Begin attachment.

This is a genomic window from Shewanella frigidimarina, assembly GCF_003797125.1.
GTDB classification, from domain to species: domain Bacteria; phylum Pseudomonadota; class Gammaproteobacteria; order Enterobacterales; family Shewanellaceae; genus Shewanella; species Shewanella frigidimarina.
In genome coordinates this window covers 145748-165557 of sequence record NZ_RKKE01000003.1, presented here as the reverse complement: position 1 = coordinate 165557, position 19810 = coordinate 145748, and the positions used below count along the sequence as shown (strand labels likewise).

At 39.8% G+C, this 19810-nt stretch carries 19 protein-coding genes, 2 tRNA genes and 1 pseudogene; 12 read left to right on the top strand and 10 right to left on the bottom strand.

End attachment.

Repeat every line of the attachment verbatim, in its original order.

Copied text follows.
This is a genomic window from Shewanella frigidimarina, assembly GCF_003797125.1.
GTDB classification, from domain to species: domain Bacteria; phylum Pseudomonadota; class Gammaproteobacteria; order Enterobacterales; family Shewanellaceae; genus Shewanella; species Shewanella frigidimarina.
In genome coordinates this window covers 145748-165557 of sequence record NZ_RKKE01000003.1, presented here as the reverse complement: position 1 = coordinate 165557, position 19810 = coordinate 145748, and the positions used below count along the sequence as shown (strand labels likewise).

At 39.8% G+C, this 19810-nt stretch carries 19 protein-coding genes, 2 tRNA genes and 1 pseudogene; 12 read left to right on the top strand and 10 right to left on the bottom strand.